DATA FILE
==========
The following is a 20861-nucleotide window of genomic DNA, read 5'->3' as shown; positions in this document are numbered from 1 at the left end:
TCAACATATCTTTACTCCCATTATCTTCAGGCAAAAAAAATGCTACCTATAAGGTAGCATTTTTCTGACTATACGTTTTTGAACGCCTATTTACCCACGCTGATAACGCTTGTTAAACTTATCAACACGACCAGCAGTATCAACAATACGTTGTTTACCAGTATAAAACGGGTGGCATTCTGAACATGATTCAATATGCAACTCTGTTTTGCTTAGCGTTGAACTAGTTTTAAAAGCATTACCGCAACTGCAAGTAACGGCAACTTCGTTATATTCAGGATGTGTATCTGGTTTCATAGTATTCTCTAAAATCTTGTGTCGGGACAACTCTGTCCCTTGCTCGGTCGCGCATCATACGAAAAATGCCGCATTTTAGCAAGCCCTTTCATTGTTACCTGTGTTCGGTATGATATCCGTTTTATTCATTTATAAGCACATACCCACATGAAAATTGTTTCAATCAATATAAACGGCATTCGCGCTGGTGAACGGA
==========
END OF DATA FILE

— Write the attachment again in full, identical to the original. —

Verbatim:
The following is a 20861-nucleotide window of genomic DNA, read 5'->3' as shown; positions in this document are numbered from 1 at the left end:
TCAACATATCTTTACTCCCATTATCTTCAGGCAAAAAAAATGCTACCTATAAGGTAGCATTTTTCTGACTATACGTTTTTGAACGCCTATTTACCCACGCTGATAACGCTTGTTAAACTTATCAACACGACCAGCAGTATCAACAATACGTTGTTTACCAGTATAAAACGGGTGGCATTCTGAACATGATTCAATATGCAACTCTGTTTTGCTTAGCGTTGAACTAGTTTTAAAAGCATTACCGCAACTGCAAGTAACGGCAACTTCGTTATATTCAGGATGTGTATCTGGTTTCATAGTATTCTCTAAAATCTTGTGTCGGGACAACTCTGTCCCTTGCTCGGTCGCGCATCATACGAAAAATGCCGCATTTTAGCAAGCCCTTTCATTGTTACCTGTGTTCGGTATGATATCCGTTTTATTCATTTATAAGCACATACCCACATGAAAATTGTTTCAATCAATATAAACGGCATTCGCGCTGGTGAACGGA